Please always provide the following system configuration information when asking about OptiX issues:
OS version, installed GPU(s), VRAM amount, display driver version, OptiX (major.minor.micro) version, CUDA toolkit version (major.minor) used to generate the input PTX, host compiler version.
Using cuda-gdb implies a Linux OS.
Also, this tends to happen when the number of primitives/rays is ‘sufficiently’ large, as my very simple benchmark tests with only a few primitives passes without error.
If you are saying that the failure depends on the
width, height, depth argument values of your 3D launch, then an important information in your question would have been the values where it still worked and the values where it started to fail.
With the given information so far, it would be possible that you exceeded the maximum launch size limit in the newer versions.
In that case please read this post: https://forums.developer.nvidia.com/t/3d-optixlaunch-to-accommodate-multiple-viewpoints/160421/2
If you say that is related to the scene size in number of primitives, the same information about those sizes would be interesting.
Some general information about what the application does to understand the dependency between number of primitves and number of rays you mentioned would also be helpful.
An assertion inside OptiX normally indicates an issue inside OptiX itself. There might be seldom cases where this is an application error and OptiX isn’t reporting it correctly.
In that case the first thing to try is upgrading the display drivers to a newer version if available because the OptiX core implementation lives inside the driver since OptiX 6.
If that is not helping, we’d need a minimal, complete reproducer project in failing state.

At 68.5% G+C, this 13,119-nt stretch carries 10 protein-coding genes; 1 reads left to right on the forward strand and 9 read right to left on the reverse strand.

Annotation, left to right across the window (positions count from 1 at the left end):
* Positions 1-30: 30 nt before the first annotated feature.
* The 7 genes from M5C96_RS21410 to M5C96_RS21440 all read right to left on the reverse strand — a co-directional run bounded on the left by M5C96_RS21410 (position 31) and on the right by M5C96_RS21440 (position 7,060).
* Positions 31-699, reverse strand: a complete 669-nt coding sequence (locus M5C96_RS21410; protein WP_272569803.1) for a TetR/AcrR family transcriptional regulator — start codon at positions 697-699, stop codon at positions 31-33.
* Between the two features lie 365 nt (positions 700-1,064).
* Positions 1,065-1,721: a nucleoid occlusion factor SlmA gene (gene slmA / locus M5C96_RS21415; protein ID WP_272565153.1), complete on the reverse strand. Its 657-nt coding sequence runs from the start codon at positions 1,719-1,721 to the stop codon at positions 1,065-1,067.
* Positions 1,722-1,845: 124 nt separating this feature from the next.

Normally correct OptiX host and device code from older versions should work, except when using Selector nodes which have been removed, and there are some cases where OptiX 6.5 got pickier about some device code constructs (e.g. pairing of rtPotentialIntersection and rtReportIntersection calls) but those get the correct error messages.
Other than that, if you’re running the same old code from OptiX 3/4/5 with OptiX 6.5 (please do not use OptiX 6.0 anymore), that would mean not using the built-in triangle primitives, which will not use the hardware ray-triangle intersection on RTX boards, which is the crucial part for better performance.
I don’t think this “Attribute” error has something to do with intersection attributes. Also because your application is running in some cases, there is most likely not a systematic error with those, but note that OptiX 6 changed the intersection attribute handling due to the added built-in triangle primitives by adding attribute programs:
(In OptiX 7, intersection attributes are a set of at most 8 registers and surface attribute calculation needs to happen explicitly inside the hit programs.)